Canopy Study for Comoros Island Embassy Complex
The study for the embassy focused on the small island of Comoros needing a large sun canopy for their campus. The canopy needed to accommodate two main factors, the environment and the culture, while adapting to the programmatic needs of the campus. This adaptation resulted in a pattern that fluidly transforms across the site and unifies the various buildings of the embassy.
The island of Comoros is located off the south-east coast of Africa and is much smaller than the northern neighboring island of Madagascar at less than 800 square miles. Comoros has a tropical climate with seasons transitioning from hot and humid to hot and dry. In either season, the canopy for the campus offers protection and relief from exposure to the sun and rain. In addition, the patterning of the canopy changes density to accommodate more populated areas closer to the building entrances and plazas.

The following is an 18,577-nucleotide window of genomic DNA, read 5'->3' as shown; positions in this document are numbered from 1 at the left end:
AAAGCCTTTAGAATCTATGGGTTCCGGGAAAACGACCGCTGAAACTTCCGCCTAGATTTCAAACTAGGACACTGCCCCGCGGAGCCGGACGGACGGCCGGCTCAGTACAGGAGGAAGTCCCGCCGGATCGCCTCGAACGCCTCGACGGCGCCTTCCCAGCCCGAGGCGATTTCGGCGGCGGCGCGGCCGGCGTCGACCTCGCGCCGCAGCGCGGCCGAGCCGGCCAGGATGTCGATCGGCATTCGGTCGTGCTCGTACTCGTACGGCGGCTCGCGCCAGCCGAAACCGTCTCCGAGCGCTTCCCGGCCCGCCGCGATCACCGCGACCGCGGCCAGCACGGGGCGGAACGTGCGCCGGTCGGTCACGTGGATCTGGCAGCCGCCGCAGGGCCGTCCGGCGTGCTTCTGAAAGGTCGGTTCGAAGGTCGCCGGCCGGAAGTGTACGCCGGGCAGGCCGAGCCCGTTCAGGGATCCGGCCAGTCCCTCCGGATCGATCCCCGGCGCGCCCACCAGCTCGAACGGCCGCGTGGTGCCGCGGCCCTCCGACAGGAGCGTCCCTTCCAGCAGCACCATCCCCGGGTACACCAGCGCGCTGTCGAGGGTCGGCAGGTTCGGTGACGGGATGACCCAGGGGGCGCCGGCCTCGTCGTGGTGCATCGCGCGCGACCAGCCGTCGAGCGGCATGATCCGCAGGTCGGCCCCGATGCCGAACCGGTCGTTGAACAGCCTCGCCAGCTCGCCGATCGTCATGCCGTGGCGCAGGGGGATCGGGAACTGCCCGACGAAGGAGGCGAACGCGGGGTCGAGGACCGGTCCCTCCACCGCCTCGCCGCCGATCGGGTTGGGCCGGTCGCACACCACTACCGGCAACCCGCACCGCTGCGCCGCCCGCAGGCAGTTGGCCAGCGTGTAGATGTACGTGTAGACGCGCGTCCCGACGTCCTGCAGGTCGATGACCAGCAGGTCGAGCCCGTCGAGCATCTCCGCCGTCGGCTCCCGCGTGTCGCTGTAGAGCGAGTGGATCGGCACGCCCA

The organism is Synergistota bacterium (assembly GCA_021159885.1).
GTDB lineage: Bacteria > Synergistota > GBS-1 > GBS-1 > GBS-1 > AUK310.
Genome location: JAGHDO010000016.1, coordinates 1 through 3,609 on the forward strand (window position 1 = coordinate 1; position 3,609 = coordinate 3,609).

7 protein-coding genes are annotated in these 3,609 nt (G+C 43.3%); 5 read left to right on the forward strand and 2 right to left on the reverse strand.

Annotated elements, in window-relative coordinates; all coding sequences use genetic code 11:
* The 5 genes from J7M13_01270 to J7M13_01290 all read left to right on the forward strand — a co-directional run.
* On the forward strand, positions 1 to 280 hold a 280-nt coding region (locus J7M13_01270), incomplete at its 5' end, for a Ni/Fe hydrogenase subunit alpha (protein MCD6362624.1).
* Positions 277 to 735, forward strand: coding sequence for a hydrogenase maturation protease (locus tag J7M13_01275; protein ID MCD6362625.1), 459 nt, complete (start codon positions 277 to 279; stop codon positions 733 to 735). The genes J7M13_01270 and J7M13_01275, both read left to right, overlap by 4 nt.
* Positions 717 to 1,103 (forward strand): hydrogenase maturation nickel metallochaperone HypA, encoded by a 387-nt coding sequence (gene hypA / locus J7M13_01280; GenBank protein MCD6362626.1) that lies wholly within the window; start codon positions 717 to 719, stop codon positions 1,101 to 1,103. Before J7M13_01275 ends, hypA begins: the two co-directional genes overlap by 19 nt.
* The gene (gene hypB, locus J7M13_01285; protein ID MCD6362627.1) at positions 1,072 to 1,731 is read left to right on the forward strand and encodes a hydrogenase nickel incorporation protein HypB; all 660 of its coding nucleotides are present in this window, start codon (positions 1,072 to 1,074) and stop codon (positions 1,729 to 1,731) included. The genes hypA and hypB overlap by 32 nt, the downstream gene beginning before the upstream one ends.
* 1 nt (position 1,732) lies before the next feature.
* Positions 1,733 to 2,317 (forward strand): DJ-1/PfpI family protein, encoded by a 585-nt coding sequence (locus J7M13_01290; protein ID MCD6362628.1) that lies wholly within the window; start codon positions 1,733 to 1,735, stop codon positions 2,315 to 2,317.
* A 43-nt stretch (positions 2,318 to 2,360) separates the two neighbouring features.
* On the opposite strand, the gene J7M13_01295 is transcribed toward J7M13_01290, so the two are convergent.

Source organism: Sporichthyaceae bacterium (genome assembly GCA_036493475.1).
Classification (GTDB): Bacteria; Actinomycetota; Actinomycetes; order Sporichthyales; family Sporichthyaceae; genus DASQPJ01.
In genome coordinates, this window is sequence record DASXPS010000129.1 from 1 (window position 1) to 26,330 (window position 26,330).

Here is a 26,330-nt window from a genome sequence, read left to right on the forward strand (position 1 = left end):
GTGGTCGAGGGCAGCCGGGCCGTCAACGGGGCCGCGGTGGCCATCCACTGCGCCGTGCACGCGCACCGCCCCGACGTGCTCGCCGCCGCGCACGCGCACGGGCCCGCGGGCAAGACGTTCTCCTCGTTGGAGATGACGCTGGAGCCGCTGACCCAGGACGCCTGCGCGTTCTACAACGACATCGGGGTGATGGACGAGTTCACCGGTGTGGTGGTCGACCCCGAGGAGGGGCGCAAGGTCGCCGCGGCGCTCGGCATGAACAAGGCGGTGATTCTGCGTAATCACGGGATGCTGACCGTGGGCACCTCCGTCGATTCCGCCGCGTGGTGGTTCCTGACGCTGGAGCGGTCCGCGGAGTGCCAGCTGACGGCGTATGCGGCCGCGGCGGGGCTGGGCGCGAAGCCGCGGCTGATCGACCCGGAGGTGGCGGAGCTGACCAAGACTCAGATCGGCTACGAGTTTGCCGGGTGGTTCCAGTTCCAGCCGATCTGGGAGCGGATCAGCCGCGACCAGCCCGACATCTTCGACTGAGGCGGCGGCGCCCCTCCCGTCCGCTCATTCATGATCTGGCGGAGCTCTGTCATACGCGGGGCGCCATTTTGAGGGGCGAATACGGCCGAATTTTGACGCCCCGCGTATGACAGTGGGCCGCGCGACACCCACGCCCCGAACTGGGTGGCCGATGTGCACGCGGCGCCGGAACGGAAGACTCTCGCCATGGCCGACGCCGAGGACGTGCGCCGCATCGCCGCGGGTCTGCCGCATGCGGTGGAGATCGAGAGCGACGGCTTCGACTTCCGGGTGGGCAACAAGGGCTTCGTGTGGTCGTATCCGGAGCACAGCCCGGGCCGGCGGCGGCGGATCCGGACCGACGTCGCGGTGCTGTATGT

The cultural history of Comoros and the embassy is also acknowledged through the pattern work of the canopy. As a largely Muslim community, the island becomes a congenial site for the Saudi Arabian government to establish an embassy. The patterns for the canopy find roots in Islamic ornamentation. The studies for the patterns work in reverse. Rather than an additive creation, the patterning strips down the ornate to basic geometries.
However, more than study of geometry, this unveiling represents the essence of any religion or belief as universal. Thus, becoming a fitting gesture of global collaboration and peaceful foreign relations.
In collaboration with LSA